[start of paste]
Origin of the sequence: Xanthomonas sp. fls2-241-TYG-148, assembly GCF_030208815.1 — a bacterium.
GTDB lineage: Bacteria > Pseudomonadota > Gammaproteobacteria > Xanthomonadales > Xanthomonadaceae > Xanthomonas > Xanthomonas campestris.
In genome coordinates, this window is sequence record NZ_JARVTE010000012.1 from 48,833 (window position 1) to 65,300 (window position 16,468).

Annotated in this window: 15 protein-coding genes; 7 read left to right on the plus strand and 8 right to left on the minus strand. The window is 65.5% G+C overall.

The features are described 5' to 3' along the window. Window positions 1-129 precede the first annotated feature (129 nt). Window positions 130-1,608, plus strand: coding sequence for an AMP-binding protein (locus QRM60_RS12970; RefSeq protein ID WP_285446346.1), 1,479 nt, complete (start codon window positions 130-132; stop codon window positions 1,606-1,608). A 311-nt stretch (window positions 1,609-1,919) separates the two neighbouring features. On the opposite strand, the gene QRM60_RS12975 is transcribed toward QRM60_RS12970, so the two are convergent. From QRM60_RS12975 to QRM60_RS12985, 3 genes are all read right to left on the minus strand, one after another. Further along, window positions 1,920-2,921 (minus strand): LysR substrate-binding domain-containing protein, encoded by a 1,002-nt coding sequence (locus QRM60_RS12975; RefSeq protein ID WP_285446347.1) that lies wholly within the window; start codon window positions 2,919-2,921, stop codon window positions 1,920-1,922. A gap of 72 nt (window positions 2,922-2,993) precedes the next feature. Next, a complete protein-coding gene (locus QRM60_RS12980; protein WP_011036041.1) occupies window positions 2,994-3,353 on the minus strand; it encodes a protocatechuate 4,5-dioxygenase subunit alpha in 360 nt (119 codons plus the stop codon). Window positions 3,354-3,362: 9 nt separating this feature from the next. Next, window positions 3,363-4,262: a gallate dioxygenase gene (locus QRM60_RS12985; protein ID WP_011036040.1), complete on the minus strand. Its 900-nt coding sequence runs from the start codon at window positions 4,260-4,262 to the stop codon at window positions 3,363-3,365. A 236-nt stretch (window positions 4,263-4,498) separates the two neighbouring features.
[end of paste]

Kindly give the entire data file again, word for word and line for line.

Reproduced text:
Origin of the sequence: Xanthomonas sp. fls2-241-TYG-148, assembly GCF_030208815.1 — a bacterium.
GTDB lineage: Bacteria > Pseudomonadota > Gammaproteobacteria > Xanthomonadales > Xanthomonadaceae > Xanthomonas > Xanthomonas campestris.
In genome coordinates, this window is sequence record NZ_JARVTE010000012.1 from 48,833 (window position 1) to 65,300 (window position 16,468).

Annotated in this window: 15 protein-coding genes; 7 read left to right on the plus strand and 8 right to left on the minus strand. The window is 65.5% G+C overall.

The features are described 5' to 3' along the window. Window positions 1-129 precede the first annotated feature (129 nt). Window positions 130-1,608, plus strand: coding sequence for an AMP-binding protein (locus QRM60_RS12970; RefSeq protein ID WP_285446346.1), 1,479 nt, complete (start codon window positions 130-132; stop codon window positions 1,606-1,608). A 311-nt stretch (window positions 1,609-1,919) separates the two neighbouring features. On the opposite strand, the gene QRM60_RS12975 is transcribed toward QRM60_RS12970, so the two are convergent. From QRM60_RS12975 to QRM60_RS12985, 3 genes are all read right to left on the minus strand, one after another. Further along, window positions 1,920-2,921 (minus strand): LysR substrate-binding domain-containing protein, encoded by a 1,002-nt coding sequence (locus QRM60_RS12975; RefSeq protein ID WP_285446347.1) that lies wholly within the window; start codon window positions 2,919-2,921, stop codon window positions 1,920-1,922. A gap of 72 nt (window positions 2,922-2,993) precedes the next feature. Next, a complete protein-coding gene (locus QRM60_RS12980; protein WP_011036041.1) occupies window positions 2,994-3,353 on the minus strand; it encodes a protocatechuate 4,5-dioxygenase subunit alpha in 360 nt (119 codons plus the stop codon). Window positions 3,354-3,362: 9 nt separating this feature from the next. Next, window positions 3,363-4,262: a gallate dioxygenase gene (locus QRM60_RS12985; protein ID WP_011036040.1), complete on the minus strand. Its 900-nt coding sequence runs from the start codon at window positions 4,260-4,262 to the stop codon at window positions 3,363-3,365. A 236-nt stretch (window positions 4,263-4,498) separates the two neighbouring features.